My story lost and I am not even making this up - it lost by one vote. In fact it was so close that my teacher even held the vote again to make sure that she hadn't miscounted and I voted against myself again. Although, to be honest the second vote against myself had more to do with not wanting to be seen as a flip-flopper.
Now, that was a long time ago. I've since traded the dorky glasses for contacts and straighten my hair instead of trying to make it curl. It's still hard though sometimes to stick my hand in the air and say that I believe in what I have written. And I have to do it when I send out query letters, or put something out there for a crit, or even when I just have to tell myself that it is worth it to sit in front of that computer screen for a couple hours instead of spend a little extra time with my husband just chilling and watching TV.
So there's the question and my answer. And I'm gonna go on the record saying that I think it's pretty damn good. I am certain the rest of the blog chain is going to have some great responses as well, and you can find the next one over at Archetype Writing.
Monday, October 13, 2008
This poem was liberally borrowed from William Carlos William's The Red Wheelbarrow.
The picture of the pepper above though is my own. In April my husband and I bought it as just a tiny seedling from the Home Depot. Andy swore that it would be dead before a pepper ever grew (the summer previous to this one I tried to grow herb plants from just seeds with less than stellar results, which may be from where he was drawing this conclusion.) from the plant, but he was wrong. This is actually the FOURTH pepper that has sprung from this plant, and their are more coming along if only they will ripen before it gets too cold. We also successfully grew thyme and basil. Alas, the sage did not survive our week long vacation to Buffalo, while it sat in the sun without water.
Anyway, soon the first frost will come and my plants will be dead, but now there is a record for all to see that while I may have killed every indoor plant I've ever had (including bamboo which is supposedly unkillable), this one time I grew red peppers... and they were good.
Monday, October 6, 2008
Going through this quiz I was thinking, as I always do with multiple choice quizzes, that none of these answers truly fit me, but everyone probably thinks that when taking a multiple choice quiz, and after much agonizing I was able to choose the answer that I thought fit best. Well, guess what? The answer was write (that's not a misspelling it's a pun... yes, I know the misspelling would have been less shameful than stooping to lame puns and yet I could not resist.) on the money. According to "What kind of writer are you" quiz, I am:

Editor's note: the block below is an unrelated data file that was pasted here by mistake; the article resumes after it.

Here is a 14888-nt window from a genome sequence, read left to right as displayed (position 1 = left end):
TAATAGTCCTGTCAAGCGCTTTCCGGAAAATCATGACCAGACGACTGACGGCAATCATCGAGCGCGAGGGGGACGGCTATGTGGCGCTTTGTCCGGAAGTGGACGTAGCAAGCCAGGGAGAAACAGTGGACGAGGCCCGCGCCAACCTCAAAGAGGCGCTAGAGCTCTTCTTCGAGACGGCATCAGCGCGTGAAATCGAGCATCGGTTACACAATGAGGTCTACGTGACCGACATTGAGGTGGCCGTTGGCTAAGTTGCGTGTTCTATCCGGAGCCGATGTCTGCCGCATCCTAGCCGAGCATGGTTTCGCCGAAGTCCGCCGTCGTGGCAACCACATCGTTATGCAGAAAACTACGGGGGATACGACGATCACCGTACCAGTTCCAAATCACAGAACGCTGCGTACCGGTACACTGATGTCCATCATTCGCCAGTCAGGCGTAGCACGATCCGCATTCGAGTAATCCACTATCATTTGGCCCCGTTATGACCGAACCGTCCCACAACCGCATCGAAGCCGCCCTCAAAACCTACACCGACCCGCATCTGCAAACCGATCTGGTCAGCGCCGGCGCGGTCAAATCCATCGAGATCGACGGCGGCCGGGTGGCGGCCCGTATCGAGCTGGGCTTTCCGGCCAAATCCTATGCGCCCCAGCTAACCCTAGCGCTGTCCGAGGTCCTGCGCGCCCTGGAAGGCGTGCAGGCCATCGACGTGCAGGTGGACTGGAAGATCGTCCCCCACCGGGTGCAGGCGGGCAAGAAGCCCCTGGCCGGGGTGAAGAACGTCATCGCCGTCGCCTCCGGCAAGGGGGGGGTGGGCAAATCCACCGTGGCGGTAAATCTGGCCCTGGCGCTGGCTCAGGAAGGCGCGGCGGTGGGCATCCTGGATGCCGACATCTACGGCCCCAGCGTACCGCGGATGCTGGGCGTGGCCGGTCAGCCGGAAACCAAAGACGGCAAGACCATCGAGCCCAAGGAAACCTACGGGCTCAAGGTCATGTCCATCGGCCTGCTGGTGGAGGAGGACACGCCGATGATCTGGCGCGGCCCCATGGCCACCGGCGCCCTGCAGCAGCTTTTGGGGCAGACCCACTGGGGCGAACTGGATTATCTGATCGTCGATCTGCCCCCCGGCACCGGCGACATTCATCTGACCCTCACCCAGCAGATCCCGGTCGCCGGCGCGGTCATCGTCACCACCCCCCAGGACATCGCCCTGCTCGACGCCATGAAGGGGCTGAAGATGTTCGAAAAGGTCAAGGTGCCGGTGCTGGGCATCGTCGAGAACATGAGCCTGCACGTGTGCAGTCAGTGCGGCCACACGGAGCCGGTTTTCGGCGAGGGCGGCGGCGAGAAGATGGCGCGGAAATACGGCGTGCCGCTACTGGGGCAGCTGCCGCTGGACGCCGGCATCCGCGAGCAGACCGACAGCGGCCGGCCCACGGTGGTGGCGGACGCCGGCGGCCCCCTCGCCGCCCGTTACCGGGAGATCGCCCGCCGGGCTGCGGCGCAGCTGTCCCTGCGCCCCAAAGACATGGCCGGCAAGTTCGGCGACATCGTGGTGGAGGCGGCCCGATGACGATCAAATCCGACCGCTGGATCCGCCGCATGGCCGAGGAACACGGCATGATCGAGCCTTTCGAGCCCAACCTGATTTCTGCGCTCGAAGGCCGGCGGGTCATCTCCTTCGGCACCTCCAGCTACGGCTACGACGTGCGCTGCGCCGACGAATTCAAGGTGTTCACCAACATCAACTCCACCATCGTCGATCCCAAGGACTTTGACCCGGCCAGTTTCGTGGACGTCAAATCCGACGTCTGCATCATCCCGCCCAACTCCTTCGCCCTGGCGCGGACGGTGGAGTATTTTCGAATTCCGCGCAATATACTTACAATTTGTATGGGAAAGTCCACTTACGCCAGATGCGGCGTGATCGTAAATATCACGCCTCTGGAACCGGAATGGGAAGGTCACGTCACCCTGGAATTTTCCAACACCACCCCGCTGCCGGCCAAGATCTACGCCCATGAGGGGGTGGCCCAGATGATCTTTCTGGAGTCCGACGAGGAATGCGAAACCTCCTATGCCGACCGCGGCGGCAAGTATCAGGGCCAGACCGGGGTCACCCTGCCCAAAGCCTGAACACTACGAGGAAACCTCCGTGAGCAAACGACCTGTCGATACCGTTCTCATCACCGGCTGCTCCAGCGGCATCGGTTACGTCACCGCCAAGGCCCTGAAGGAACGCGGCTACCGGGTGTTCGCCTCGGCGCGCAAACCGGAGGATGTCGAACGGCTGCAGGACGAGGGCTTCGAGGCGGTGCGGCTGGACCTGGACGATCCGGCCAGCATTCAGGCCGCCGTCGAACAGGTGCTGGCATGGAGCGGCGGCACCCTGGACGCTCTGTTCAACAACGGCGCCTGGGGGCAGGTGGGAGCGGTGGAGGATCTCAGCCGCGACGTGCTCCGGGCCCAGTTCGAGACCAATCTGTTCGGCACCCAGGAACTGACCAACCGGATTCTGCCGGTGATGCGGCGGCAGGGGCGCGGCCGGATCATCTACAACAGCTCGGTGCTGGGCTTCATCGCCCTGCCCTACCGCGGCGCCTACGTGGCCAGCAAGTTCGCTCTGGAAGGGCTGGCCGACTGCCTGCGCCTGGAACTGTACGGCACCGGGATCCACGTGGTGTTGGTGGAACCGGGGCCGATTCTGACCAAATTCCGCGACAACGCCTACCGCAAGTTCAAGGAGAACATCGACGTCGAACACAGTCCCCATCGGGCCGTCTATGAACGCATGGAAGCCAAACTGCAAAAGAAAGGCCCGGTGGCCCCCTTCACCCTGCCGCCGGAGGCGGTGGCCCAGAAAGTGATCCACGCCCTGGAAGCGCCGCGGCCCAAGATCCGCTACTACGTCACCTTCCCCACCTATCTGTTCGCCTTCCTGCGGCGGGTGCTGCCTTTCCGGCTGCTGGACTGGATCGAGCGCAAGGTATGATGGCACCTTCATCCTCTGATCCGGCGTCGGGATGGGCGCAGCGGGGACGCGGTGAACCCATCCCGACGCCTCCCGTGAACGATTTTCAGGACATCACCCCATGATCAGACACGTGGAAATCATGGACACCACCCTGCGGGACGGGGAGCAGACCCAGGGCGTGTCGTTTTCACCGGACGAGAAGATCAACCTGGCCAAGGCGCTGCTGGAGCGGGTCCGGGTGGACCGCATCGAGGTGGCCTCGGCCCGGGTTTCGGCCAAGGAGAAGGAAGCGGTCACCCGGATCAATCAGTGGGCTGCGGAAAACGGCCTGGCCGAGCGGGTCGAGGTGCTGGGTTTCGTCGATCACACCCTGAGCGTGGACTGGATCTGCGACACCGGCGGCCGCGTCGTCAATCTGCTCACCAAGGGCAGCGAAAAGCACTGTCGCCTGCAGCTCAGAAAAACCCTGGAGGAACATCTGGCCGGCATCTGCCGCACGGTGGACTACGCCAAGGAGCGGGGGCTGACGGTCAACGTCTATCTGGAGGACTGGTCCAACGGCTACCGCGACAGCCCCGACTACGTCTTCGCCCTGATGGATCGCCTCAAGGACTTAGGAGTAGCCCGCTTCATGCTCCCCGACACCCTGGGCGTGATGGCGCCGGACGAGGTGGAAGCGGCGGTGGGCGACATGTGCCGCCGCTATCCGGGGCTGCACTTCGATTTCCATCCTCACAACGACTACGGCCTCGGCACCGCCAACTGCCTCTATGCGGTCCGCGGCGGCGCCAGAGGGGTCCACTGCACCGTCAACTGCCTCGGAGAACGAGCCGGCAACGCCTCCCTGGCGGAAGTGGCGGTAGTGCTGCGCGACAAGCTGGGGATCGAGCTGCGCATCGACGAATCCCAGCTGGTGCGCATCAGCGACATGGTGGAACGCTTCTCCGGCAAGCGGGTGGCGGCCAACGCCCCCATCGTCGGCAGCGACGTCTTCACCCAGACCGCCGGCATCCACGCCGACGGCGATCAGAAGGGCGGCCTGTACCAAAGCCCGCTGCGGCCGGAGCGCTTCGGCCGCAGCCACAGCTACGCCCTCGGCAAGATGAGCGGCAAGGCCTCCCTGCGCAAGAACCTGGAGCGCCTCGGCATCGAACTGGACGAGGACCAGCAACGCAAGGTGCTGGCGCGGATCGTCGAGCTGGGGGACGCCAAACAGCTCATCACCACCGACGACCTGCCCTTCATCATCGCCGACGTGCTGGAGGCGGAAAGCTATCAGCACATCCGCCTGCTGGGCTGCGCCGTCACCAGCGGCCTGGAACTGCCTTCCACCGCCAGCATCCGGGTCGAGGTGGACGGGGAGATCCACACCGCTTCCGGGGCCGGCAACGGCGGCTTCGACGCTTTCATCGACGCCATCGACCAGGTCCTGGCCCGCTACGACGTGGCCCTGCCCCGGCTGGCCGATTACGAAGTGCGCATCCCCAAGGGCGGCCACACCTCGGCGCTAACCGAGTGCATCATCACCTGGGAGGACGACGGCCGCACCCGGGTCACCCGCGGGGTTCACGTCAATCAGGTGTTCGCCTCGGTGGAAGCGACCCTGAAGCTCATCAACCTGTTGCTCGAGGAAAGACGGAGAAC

You're a Dialogue/Character Writer!
And it's totally true! Woh, what are the chances. If you take the quiz, make sure to leave a comment letting me know how close yours was to pinpointing the type of writer you are.
As promised in my blog title, this blonk also has some Halloween fun. Now, if like me, around this time of year you have the desire to buy a bag of candy corn, despite the fact that you have absolutely zero interest in actually eating them, but have rather been programmed by your childhood to associate there tri-colored mix of waxiness and sugar with Halloween - then this next product might appeal to you.wear on your head instead of between your teeth. If you follow the link there should be a downloadable free hat pattern, so if there are any knitters out there who want to send one my way, I'd be happy to supply my head measurements.
And just think now that you no longer have to eat those horrible candy corns you will have more room for miniature Milky Ways and Three Musketeers... or, ooh those mini Twix bars are good too.
Which reminds me, a final question to ponder for anyone reading this - have you ever found yourself snacking on the mini candy bars and when you finally stop eating and see the pile of mini wrappers that you have managed to accumulate - have you been shocked at how many mini candy bars you consumed in one sitting? Yeah, I've been there. And you know it's really bad when you start doing advanced mathematical computations to try and convince yourself that the mini candy bars you consumed could not possibly be greater than the size of one regular candy bar. C'mon someone please tell me I am not alone here.
Sunday, October 5, 2008
4 goals I have in the next 5 years:
1. Have a successful writing career.
2. Have a successful writing career.
3. Have a successful writing career.
4. Have a successful writing career.
4 places I will visit someday:
1. Italy (I recently read Eat, Pray, Love and the food descriptions are just insane!)
3. Washington, DC
4. New York City (I've actually been here a few times, but not for several years now, and I would love the chance to get back there and see some Broadway shows.)
4 of my favorite foods:
1. Pizza with pepperoni and green peppers
2. Pumpkin chocolate chip cookies
3. Bread is almost any of its wonderfully carbalicious forms
4. Apple Pie
4 jobs I've had:
1. Niagara Falls Tour Guide
2. Waitress at The Melting Pot
3. Waitress at The Olive Garden
4. Grocery store cashier at Wegmans
2 places I've lived:
1. Buffalo, NY
2. Los Angeles